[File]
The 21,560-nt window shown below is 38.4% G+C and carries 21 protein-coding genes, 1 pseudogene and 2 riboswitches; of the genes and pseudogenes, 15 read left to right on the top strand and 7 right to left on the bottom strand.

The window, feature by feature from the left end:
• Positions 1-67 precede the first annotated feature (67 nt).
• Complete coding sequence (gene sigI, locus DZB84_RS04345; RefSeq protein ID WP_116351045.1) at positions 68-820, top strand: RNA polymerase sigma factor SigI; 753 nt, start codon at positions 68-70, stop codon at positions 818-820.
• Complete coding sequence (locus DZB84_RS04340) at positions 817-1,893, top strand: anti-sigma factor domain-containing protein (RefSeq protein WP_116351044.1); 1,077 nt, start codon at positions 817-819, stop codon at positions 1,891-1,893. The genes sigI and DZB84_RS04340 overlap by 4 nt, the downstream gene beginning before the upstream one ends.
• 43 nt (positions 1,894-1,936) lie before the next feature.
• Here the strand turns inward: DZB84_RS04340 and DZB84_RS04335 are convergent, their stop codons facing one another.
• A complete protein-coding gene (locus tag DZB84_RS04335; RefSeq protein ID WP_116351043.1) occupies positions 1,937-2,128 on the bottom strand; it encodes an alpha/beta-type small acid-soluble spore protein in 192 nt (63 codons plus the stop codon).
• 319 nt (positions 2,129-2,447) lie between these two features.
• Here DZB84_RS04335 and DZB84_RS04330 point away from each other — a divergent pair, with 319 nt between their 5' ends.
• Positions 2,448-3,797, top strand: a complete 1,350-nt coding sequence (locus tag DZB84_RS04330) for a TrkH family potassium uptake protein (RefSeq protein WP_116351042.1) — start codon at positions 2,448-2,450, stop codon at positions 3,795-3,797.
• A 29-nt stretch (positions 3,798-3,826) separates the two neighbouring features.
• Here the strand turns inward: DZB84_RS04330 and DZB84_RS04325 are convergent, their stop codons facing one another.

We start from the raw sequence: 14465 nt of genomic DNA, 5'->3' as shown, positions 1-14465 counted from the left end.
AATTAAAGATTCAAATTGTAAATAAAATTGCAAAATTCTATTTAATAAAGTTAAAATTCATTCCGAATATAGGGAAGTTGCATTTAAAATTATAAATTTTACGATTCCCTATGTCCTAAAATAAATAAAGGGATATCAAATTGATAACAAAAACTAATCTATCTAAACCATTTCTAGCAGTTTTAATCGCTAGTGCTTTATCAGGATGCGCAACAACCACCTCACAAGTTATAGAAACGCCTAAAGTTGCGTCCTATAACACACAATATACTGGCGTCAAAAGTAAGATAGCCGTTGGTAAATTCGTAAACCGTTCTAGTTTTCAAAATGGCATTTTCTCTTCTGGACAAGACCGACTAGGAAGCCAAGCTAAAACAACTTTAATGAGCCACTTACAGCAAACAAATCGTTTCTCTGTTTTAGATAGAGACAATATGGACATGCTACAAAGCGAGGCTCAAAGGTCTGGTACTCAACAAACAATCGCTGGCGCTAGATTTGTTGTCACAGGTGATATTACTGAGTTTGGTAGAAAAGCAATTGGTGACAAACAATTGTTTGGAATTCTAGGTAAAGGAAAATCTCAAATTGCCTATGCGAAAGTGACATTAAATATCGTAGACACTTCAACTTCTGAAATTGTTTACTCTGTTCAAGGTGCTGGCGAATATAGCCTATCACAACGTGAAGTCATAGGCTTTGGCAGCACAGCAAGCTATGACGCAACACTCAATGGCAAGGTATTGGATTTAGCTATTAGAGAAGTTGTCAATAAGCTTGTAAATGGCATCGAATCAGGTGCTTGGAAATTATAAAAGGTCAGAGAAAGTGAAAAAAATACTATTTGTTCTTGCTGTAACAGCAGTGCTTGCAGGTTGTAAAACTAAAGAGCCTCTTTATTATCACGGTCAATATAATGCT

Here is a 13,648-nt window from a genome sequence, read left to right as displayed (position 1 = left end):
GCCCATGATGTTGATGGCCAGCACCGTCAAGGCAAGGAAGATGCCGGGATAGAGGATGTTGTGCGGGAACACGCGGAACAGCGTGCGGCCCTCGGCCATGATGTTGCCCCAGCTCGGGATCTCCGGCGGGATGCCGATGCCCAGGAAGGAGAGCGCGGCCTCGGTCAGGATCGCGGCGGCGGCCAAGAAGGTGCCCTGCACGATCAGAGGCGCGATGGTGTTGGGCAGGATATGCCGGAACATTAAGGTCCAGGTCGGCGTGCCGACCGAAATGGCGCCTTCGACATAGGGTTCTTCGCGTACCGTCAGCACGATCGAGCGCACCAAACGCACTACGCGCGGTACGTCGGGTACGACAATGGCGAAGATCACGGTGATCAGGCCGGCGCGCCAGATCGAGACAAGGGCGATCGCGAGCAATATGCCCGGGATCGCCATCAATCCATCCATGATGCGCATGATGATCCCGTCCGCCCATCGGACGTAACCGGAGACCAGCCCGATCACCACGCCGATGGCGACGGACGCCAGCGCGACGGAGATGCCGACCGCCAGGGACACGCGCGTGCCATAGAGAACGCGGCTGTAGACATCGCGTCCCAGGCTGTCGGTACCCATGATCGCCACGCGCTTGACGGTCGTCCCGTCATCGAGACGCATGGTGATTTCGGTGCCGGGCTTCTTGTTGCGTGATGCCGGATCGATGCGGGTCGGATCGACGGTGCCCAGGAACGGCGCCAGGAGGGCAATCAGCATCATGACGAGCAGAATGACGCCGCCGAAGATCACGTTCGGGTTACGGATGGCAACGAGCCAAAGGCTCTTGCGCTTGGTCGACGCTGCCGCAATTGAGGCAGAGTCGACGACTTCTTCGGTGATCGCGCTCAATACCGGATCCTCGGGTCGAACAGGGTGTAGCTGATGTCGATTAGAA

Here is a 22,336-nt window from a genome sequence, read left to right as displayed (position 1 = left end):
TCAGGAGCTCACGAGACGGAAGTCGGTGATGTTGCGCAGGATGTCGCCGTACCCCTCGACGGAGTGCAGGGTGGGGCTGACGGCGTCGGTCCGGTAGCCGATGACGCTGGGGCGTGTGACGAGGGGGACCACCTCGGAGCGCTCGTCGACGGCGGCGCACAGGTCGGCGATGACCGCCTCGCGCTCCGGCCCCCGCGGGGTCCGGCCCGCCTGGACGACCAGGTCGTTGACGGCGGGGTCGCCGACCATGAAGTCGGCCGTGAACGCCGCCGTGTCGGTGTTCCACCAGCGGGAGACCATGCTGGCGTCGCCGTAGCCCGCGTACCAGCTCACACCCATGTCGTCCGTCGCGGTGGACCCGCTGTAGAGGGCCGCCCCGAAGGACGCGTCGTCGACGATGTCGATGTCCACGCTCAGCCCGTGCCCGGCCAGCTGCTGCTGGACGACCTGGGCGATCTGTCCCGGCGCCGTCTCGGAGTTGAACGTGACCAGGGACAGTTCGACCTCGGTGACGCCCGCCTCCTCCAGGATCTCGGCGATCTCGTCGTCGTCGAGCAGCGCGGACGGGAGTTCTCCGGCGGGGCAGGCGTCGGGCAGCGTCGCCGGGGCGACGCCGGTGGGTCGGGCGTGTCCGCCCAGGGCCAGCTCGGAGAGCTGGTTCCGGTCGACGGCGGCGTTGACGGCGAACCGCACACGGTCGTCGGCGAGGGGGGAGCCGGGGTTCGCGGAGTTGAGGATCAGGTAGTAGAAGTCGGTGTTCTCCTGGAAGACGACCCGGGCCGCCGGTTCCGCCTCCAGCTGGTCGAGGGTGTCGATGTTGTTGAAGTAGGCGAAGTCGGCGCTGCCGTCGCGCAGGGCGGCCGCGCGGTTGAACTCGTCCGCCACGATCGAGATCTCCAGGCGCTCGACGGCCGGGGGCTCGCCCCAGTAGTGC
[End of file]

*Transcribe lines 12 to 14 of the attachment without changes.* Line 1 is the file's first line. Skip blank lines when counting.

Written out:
• A 29-nt stretch (positions 3,798-3,826) separates the two neighbouring features.
• Here the strand turns inward: DZB84_RS04330 and DZB84_RS04325 are convergent, their stop codons facing one another.

We start from the raw sequence: 14465 nt of genomic DNA, 5'->3' as shown, positions 1-14465 counted from the left end.